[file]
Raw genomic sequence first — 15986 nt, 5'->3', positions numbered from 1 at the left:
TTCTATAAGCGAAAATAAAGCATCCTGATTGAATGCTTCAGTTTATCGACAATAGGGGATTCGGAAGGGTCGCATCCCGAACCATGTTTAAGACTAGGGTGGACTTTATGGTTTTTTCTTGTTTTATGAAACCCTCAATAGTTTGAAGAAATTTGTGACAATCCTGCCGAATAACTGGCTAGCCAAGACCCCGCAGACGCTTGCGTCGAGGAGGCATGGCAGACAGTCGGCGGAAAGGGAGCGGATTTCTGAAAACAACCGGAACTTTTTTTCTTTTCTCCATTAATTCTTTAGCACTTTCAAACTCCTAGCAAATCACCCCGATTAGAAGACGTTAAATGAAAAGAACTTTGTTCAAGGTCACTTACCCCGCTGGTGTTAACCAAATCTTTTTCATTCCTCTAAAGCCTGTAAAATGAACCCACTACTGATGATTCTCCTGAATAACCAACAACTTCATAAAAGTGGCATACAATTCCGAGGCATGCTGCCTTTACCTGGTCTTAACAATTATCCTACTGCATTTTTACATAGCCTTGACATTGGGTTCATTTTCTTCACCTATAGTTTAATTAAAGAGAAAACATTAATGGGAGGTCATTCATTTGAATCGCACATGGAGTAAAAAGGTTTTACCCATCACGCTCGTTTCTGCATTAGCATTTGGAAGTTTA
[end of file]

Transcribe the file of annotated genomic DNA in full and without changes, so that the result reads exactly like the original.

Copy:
Raw genomic sequence first — 15986 nt, 5'->3', positions numbered from 1 at the left:
TTCTATAAGCGAAAATAAAGCATCCTGATTGAATGCTTCAGTTTATCGACAATAGGGGATTCGGAAGGGTCGCATCCCGAACCATGTTTAAGACTAGGGTGGACTTTATGGTTTTTTCTTGTTTTATGAAACCCTCAATAGTTTGAAGAAATTTGTGACAATCCTGCCGAATAACTGGCTAGCCAAGACCCCGCAGACGCTTGCGTCGAGGAGGCATGGCAGACAGTCGGCGGAAAGGGAGCGGATTTCTGAAAACAACCGGAACTTTTTTTCTTTTCTCCATTAATTCTTTAGCACTTTCAAACTCCTAGCAAATCACCCCGATTAGAAGACGTTAAATGAAAAGAACTTTGTTCAAGGTCACTTACCCCGCTGGTGTTAACCAAATCTTTTTCATTCCTCTAAAGCCTGTAAAATGAACCCACTACTGATGATTCTCCTGAATAACCAACAACTTCATAAAAGTGGCATACAATTCCGAGGCATGCTGCCTTTACCTGGTCTTAACAATTATCCTACTGCATTTTTACATAGCCTTGACATTGGGTTCATTTTCTTCACCTATAGTTTAATTAAAGAGAAAACATTAATGGGAGGTCATTCATTTGAATCGCACATGGAGTAAAAAGGTTTTACCCATCACGCTCGTTTCTGCATTAGCATTTGGAAGTTTA